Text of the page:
You are given 5 colored bars, each with an icon representing an aspect of music. The symbols didn't make much sense to me, but by hitting an info button, I found that the icons represented, in order: Sensual, Tender, Joy, Aggressive and Tempo. I could have used a full explanation of what they meant by Aggressive and Tempo, but trial and error gave me a rough idea. By increasing or decreasing the size of each of the bars, a 25 song Playlist is created, complete with cover art icons, that can be played or saved for later recall. Increase or decrease one or more of the bars and the playlist instantly changes, so if you like a playlist, it's a good idea to save it before changing anything. Once saved, a tap will play your chosen playlist. When saving, you are also given the opportunity to title the playlist any way you like, with the first song being the default title.
Another way of making a playlist, again similar to the iTunes Genius playlist, is to select a seed song to base the list upon. Choose one song and then adjust the bars to tailor the list to your liking.
When first loading the app, you run a sync that indexes all the music on your iPhone/iPod touch running OS 3.0 or better, with their server. My iPhone has about 2100 songs on it and syncing took about 10 minutes. When done, I was told that it couldn't sync about 750 songs. This wasn't surprising since my tastes tend toward the arcane, but there's a solution for that. You are asked to download a Moodagent Profiler application that, as does iTunes Genius playlists, upload anonymous information from the iTunes library on your computer, which is assumed to have more music on it than does your mobile device. This information is used to expand the Moodagent database. After running the Moodagent Profiler on my roughly 6100 song Macbook Pro iTunes library, which took over an hour, I re-synced Moodagent and this time the number of songs that couldn't be synced reduced to 149.
So why didn't it find 149 songs?
One reason is that Moodagent doesn't handle anything encoded with DRM. I haven't yet discovered other reasons, since I only had about 60 songs in my iTunes Purchased folder. At its introduction the Moodagent database was reported to contain over 7 million songs, which is a start, but as more people use the Moodagent Profiler and increase the database, similar to the Genius Playlist system, results should get better.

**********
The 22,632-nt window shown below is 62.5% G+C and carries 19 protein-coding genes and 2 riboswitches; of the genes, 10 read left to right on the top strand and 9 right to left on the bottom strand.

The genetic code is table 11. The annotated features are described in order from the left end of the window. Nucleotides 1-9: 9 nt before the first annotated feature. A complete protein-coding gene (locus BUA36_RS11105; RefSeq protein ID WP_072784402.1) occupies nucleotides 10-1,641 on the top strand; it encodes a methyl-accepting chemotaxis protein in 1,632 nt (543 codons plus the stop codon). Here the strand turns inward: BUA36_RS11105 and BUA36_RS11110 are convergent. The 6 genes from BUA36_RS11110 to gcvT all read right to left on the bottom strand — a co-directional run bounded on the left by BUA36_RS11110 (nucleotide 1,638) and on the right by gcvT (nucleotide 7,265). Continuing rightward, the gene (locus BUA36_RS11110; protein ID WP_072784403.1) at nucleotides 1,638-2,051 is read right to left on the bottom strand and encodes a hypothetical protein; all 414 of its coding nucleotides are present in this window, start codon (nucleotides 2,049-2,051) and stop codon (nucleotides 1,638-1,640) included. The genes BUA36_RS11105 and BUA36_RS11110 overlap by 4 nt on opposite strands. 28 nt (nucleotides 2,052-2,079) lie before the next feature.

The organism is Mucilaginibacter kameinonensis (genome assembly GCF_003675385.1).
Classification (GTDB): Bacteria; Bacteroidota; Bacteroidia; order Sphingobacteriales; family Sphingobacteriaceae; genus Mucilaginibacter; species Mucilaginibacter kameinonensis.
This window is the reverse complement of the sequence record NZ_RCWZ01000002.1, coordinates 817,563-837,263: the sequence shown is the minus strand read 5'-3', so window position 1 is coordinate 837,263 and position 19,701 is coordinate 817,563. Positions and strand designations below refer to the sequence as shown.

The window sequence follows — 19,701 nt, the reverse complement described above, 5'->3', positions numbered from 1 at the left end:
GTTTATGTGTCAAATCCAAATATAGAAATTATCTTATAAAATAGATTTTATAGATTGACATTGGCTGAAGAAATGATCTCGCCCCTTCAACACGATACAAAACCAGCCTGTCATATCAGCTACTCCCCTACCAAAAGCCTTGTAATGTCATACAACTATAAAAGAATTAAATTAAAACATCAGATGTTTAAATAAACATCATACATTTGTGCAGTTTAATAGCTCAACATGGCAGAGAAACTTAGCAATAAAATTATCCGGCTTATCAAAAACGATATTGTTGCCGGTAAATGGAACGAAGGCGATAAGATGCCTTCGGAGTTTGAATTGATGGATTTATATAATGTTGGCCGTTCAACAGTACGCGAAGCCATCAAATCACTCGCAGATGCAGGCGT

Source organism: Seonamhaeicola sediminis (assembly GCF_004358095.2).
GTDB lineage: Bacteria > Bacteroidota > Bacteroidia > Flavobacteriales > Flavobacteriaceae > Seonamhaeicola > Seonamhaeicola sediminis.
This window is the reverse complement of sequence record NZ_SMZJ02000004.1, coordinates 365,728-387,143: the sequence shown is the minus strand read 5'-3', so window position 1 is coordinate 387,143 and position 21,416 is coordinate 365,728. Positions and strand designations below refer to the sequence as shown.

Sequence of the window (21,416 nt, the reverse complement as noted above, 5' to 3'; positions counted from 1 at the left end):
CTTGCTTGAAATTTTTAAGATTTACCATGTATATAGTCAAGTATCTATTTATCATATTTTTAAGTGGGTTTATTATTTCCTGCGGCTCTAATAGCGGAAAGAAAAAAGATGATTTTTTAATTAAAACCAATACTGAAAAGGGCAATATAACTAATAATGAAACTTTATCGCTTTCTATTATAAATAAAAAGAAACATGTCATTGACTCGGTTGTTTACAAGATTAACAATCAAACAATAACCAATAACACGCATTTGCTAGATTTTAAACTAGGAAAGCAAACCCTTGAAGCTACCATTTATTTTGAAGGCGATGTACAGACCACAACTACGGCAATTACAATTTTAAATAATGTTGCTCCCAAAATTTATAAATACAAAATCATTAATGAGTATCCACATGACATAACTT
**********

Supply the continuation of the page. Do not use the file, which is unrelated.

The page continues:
Moodagent has only been out for a few days and as expected, some results are a bit odd. For no good reason, I turned Sensuality all the way up and everything else all the way down. Many of the results made sense, but Sledgehammer by Peter Gabriel? Pretty weird. My guess is that if Moodagent sells well, and the database gets dramatically expanded, results will get more predictable.
I like this app quite a lot, but I like its potential even better. The more people that upload library data using the Moodagent Profiler, the better Moodagent will become over time. On the downside: I'd like to see the 25 song restriction taken off letting the user determine the size of the playlist. I also have a few other nits to pick, like the Save and Open Playlist button positioning. As it stands, those options are always in a space just above the first song, so if you're scrolling around your list, you won't find a way to save it. This I consider minor since I was able to figure it out in under a minute, but it would be nice to have these buttons be persistent.
Download it and check it out. The price is certainly right, and I've already created a number of very enjoyable playlists that the sledgehammer (can't get that song out of my mind) approach of the iTunes Genius system, couldn't touch. Like Bookmark, for audio books, Moodagent takes an Apple system and fine tunes it, giving you something you didn't know you needed until you start playing with it and find it invaluable.
Check out this video to see Moodagent put through its paces.
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